Anatomical aspects of reproduction in males

Testes of adult males measured up to 31.9 cm in length and 11.6 cm in width, reaching a testes mass–body mass ratio of 3.3%, with a mean ratio of 2.5% (Table 1). This ratio did not show any seasonal tendency in the limited sample of mature males, suggesting year-round testicular activity. Additionally, histological analyses of the testes showed that after maturity, spermatogenesis is constant throughout the year. Diameters of seminiferous tubules at different stages of maturity were 51.4 ± 8.0 μm (n = 233) for immature males, 75.3 ± 15.1 μm (n = 50) for pubescent males, and 196.1 ± 39.3 μm (n = 491) for mature males. Diameters of seminiferous tubules showed large variation during maturation of testes. There were some regions of the testes where diameters were 50 μm, which is typical of immature animals, and other regions in the same gonad where they were 190 μm, characteristic of sexually mature males.

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Table 1.

Histological analyses of testes showed that males were sexually mature at total lengths between 170.0 and 175.0 cm (Fig. 1a). The smallest mature male was 171.0 cm long and the longest immature male 171.5 cm long (pubescent). Males attained sexual maturity at an estimated age of 7 years.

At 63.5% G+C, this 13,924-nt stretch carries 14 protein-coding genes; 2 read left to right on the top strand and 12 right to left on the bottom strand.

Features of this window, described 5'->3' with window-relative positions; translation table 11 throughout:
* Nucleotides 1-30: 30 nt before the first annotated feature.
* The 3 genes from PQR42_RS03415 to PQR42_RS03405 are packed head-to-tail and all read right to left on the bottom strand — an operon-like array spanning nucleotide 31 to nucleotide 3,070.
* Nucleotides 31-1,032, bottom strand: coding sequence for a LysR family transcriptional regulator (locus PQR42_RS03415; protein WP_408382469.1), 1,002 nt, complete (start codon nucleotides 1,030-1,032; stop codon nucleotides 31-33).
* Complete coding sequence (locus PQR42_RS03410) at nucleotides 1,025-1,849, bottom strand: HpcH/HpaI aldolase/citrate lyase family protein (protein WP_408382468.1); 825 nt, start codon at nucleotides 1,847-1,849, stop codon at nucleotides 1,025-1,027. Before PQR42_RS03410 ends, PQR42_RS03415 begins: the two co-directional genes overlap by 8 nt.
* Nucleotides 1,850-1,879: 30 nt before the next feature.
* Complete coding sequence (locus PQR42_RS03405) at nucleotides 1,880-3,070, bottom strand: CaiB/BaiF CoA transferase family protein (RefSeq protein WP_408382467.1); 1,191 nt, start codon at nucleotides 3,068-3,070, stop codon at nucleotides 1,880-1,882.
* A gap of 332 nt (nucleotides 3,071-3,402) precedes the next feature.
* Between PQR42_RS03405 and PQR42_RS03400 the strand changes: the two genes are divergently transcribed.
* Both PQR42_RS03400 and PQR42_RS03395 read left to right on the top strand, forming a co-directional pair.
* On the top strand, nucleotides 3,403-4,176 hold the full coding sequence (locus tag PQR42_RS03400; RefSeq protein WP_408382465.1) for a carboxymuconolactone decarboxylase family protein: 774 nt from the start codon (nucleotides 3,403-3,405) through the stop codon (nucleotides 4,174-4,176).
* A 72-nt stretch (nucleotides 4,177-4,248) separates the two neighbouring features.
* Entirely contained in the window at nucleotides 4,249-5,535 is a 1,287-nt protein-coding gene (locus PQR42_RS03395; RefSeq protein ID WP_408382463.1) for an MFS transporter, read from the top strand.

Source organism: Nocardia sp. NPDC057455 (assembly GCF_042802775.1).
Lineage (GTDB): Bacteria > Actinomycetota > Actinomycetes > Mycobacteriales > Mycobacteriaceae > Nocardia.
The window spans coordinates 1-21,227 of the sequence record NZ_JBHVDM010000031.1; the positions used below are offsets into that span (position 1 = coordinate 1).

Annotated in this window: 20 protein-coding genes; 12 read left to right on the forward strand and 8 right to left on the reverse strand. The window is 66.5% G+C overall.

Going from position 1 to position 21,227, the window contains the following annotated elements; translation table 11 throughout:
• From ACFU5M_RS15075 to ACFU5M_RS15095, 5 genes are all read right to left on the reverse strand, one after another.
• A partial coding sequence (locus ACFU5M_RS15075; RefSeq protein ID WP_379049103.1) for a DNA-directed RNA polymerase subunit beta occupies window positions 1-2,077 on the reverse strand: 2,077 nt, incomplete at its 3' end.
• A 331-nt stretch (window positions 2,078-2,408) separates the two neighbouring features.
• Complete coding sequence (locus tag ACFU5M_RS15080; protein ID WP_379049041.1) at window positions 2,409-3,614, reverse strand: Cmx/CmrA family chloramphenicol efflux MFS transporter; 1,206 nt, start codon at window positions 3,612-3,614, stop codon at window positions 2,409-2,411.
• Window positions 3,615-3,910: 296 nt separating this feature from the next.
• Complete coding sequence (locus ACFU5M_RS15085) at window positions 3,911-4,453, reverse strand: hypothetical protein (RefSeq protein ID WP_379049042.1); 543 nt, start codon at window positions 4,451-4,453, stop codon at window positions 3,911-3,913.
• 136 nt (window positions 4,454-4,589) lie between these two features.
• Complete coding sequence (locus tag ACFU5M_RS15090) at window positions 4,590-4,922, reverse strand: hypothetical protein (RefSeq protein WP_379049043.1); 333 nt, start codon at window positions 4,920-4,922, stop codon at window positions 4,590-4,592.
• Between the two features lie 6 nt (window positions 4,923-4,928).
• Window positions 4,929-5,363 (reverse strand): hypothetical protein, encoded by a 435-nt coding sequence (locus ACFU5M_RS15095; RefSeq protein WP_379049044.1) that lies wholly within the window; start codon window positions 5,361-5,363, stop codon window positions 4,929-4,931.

Fig. 1.

Relation between mass of gonads and total body length of estuarine dolphins (S. guianensis) from the coast of Paraná, Brazil: a) mature and immature testes (kg) and b) mature and immature ovaries (g)

Anatomical aspects of reproduction in females

Mean weight of mature active ovaries was >5 times as heavy as that of immature females (Table 2), and the ratio of ovary mass to body mass was as high as 0.02%, with the presence of a corpus luteum of pregnancy in one of the ovaries. The largest corpus luteum had a diameter of 2.8 cm and was associated with pregnancy. Mean diameter of nonatretic Graafian follicles of pubescent females was 759.9 μm. Ovaries of immature females contained atretic Graafian follicles with a mean diameter of 428.1 μm (Table 3). However, atretic Graafian follicles measuring up to 750 μm were also observed in newborn females.

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Table 2.
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Table 3.